we began hosting our company website today. All the necessary changes were made at the Domain Registar. You can view our website from outside our corporate network, but I'm getting a 404 timeout error when trying to the view our website from inside our network. Browsing the internet is fine to all sites but our own. I'm using an ASA5510
There are a lot of variables here so need some more information.
1) Is the web server using a public address or is it using a private address and you use NAT to present it to the Internet.
2) Is the Web server hosted on a DMZ (hope so!).
3) Do you use a proxy server to access Internet sites or do you go direct from each client.
4) If the web server is on a private address is this resolvable within your internal DNS ( do you use internal DNS for that matter ).
Really need a bit more info to help out
Okay. So from inside your network the web server will be available by it's private IP address - yes ?.
How is the web site resolved internally to this address ie. if you type
www.companyname.com into your browser then this will need to be translated to the private address for your internal clients.
In addition - lets say that it resolves to 192.168.1.10.
Do your clients know how to route to this address ?
Do you restrict traffic from your internal network to the Internet. If so have you allowed access from your clients to the DMZ on the access-list.
Sorry about all the questions but it could be quite a few things :-)
jon.marshall, I am having the same problem with one of our internal web servers, same setup as Bendotti1 in regards to NAT. We have a Pix 506E. I'm probably going to create an entry in our DNS for the internal clients to fix the problem. I'm curious to know:
- Is this a NAT limitation, or a firewall security feature?
- When you mentioned DMZ, I immediately started questioning if I have mine configured correctly. I have it on a seperate VLAN, and the f/w only allows port 80 traffic translated to the private IP, but there are a couple other devices on the same VLAN (these other devices have no OUTSIDE-->INSIDE rules created in the f/w. How would I set up a DMZ the RIGHT way?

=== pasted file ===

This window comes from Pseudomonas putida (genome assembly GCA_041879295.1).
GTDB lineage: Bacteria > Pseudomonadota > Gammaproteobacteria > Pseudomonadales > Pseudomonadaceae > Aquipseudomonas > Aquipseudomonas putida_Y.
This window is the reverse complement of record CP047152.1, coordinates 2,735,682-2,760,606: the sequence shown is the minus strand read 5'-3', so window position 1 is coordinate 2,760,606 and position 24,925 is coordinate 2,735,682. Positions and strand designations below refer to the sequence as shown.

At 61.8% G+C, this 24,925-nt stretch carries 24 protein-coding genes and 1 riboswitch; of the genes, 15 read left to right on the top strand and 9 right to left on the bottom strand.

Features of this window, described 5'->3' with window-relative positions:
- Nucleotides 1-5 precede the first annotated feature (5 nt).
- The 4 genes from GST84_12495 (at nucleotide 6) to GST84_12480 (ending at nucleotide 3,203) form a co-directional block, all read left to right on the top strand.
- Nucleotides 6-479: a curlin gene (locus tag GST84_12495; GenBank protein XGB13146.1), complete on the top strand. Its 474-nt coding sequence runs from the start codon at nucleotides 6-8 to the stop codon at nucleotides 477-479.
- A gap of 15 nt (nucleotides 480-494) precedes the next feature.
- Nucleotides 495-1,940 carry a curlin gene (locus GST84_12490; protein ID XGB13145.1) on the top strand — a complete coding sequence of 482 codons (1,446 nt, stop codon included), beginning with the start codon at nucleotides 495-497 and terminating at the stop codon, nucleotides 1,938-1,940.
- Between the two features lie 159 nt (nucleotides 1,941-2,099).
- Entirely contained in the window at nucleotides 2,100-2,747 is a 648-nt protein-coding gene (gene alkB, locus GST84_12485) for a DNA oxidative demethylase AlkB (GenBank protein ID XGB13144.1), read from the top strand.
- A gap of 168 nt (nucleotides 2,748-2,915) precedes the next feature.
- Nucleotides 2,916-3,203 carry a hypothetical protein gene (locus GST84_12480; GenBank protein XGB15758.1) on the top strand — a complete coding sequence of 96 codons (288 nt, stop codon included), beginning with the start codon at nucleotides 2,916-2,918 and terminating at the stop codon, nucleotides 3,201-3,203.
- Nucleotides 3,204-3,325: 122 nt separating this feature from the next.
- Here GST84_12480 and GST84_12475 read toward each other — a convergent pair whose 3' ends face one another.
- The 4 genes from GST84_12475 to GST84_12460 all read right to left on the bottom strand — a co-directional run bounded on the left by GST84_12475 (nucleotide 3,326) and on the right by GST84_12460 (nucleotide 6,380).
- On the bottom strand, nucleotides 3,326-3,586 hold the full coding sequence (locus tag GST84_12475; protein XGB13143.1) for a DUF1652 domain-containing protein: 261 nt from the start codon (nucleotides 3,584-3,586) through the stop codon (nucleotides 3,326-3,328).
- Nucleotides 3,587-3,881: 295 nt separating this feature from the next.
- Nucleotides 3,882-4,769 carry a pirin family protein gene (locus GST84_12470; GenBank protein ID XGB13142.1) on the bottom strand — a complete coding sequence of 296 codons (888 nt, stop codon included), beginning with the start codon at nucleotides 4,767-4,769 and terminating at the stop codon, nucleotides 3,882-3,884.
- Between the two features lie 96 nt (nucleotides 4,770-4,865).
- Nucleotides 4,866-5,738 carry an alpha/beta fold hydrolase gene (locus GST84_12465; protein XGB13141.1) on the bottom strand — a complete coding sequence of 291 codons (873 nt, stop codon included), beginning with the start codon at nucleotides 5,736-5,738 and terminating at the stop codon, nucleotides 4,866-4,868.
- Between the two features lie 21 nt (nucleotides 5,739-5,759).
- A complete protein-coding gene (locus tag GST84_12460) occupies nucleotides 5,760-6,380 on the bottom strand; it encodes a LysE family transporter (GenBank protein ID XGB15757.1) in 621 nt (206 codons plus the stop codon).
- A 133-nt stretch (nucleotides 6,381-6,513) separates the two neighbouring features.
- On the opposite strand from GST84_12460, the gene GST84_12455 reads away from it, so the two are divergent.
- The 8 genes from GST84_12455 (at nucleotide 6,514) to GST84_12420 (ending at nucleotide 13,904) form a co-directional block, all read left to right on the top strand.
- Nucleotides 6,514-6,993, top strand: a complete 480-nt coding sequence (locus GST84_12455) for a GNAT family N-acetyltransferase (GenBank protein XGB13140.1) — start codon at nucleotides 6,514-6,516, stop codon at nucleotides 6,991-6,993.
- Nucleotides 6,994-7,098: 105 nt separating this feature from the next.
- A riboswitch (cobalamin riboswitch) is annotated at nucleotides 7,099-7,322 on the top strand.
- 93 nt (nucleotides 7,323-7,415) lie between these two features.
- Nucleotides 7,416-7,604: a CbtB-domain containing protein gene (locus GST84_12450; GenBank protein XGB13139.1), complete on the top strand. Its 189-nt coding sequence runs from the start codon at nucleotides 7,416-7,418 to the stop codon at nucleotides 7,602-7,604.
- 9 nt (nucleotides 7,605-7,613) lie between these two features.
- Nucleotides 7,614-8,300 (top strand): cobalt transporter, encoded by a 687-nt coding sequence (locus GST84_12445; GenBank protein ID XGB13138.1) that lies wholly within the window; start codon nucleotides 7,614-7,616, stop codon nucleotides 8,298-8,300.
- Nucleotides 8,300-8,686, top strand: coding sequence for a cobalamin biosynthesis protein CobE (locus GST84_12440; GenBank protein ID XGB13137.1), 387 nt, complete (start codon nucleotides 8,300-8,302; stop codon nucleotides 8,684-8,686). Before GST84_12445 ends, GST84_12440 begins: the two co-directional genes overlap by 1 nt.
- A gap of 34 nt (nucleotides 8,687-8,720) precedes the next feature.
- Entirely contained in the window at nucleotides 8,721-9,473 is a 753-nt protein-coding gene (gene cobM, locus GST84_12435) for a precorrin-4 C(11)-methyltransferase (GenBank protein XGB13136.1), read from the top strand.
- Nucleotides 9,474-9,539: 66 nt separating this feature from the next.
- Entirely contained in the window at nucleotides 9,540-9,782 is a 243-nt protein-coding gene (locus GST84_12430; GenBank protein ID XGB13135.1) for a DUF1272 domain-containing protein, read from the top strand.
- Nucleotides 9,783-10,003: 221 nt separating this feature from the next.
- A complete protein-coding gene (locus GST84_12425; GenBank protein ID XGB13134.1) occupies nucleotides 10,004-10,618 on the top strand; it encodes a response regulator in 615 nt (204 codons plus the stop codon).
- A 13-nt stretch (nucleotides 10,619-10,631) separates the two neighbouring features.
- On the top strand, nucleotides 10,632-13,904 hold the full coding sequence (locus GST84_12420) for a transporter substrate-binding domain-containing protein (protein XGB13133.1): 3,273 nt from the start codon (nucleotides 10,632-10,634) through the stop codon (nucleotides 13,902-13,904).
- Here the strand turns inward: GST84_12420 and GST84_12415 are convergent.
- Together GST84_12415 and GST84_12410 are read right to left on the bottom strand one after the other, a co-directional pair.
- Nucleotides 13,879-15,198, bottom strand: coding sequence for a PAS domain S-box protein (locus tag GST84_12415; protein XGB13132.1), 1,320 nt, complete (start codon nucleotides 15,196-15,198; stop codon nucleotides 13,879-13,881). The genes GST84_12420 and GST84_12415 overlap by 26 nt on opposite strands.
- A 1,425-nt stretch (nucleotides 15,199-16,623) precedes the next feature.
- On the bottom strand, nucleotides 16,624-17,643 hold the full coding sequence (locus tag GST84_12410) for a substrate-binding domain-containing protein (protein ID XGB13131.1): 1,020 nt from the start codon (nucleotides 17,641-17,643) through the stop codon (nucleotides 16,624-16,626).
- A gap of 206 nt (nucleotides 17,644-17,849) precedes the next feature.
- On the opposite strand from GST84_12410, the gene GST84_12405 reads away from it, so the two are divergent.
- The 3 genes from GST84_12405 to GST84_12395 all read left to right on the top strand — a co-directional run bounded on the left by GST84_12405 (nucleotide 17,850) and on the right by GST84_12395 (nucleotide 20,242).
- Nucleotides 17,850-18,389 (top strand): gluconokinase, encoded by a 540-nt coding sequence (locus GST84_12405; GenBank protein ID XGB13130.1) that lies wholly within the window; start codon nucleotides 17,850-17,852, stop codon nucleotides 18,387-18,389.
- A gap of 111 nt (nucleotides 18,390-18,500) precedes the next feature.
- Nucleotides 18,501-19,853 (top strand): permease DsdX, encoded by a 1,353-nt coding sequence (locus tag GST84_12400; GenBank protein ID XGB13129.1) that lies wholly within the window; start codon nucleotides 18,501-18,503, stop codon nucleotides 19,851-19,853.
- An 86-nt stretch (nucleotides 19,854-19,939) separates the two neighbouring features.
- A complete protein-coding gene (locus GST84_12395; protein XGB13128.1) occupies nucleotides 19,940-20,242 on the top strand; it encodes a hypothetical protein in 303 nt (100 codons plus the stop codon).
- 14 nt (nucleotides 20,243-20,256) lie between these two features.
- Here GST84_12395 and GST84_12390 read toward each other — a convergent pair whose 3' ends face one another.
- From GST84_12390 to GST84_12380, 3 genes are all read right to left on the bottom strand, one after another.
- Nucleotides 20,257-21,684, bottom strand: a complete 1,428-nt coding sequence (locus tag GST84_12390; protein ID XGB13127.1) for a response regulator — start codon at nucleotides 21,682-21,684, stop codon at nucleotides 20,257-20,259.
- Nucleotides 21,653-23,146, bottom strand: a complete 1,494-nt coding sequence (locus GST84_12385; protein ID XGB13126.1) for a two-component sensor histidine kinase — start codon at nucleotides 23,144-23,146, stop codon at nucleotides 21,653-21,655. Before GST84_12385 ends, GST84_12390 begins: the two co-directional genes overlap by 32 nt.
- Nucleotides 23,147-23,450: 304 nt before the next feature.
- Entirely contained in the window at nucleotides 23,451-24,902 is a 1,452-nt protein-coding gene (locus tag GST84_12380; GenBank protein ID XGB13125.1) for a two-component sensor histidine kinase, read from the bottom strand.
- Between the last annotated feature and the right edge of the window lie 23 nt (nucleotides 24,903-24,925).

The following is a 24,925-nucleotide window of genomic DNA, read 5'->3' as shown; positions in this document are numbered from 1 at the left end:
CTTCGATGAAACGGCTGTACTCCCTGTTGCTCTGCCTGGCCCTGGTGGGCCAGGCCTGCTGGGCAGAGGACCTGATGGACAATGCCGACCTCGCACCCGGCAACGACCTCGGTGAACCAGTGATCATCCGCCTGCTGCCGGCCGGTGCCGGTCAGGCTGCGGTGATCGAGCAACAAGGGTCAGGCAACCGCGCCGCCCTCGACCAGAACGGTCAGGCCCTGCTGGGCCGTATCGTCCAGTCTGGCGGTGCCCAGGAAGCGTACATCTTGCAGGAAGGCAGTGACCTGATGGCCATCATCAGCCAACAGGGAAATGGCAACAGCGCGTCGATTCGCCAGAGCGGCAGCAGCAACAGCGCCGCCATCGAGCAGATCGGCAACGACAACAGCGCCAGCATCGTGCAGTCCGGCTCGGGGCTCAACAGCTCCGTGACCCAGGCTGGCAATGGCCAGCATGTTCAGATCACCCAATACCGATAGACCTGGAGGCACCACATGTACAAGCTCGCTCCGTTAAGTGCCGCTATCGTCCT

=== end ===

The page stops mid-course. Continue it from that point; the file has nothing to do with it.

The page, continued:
Thanks for any help you can provide!
Not sure whether it is a limitation or not as i have never tried it. The NAT is presenting the public IP address to the outside but the problem is you are not coming in from the outside. i believe you can try DNS doctoring or using the alias feature but to me the easiest solution is just to resolve the web server to it's private IP address internally - it just makes more sense to me anyway to do this.
With a pix 506E you can't really have a DMZ as you need at least 3 interfaces - one outside facing the internet, one inside facing your internal network and one for the DMZ. The idea is that if you're web server is compromised access is still denied from the web server to your internal network. If you have the web server on your internal network and it is compromised then your are far more open.
If you have routing functionality within your LAN you could put the web server on it's own vlan and use access-lists to impose some level of security. This relies on you having spare router interfaces (or using dot1q on an existing interface) unless you have a layer 3 switch in which case you can just create a virtual interface.
The other thing you could look into is Private Vlans which allow you to impose traffic restrictions between servers on the same vlan. If the other servers on your vlan do not need to communicate with the web server and vice-versa you could utilise private vlans.
Neither the routed vlan nor layer 2 private vlans are as secure as a DMZ.
Thanks for your post. I will have to look into Private VLANs and do some research, thanks for the suggestion. I am familiar with VLAN Access-Maps so maybe that will be an option as well. I'm curious now that you said that you can restrict device to device traffic with Private VLANs, that is entirely new (but really neat) to me. I assume that you need to assign each device on their own PVLAN? Well anyway, thanks again for the help!
Just remembered on the way home
with a Pix 506E you can have virtual interfaces - it supports 2 vlans on one physical interface so you can create a DMZ this way. So you would have your outside interface using a dedicated ethernet connection on your pix and then you can use the other ethernet connection to create 2 virtual interfaces - an inside interface and a DMZ interface. You can then firewall as you would normally between all three interfaces.
For PIX 6.x code you still have to use alias, or setup DNS to point to an internal IP.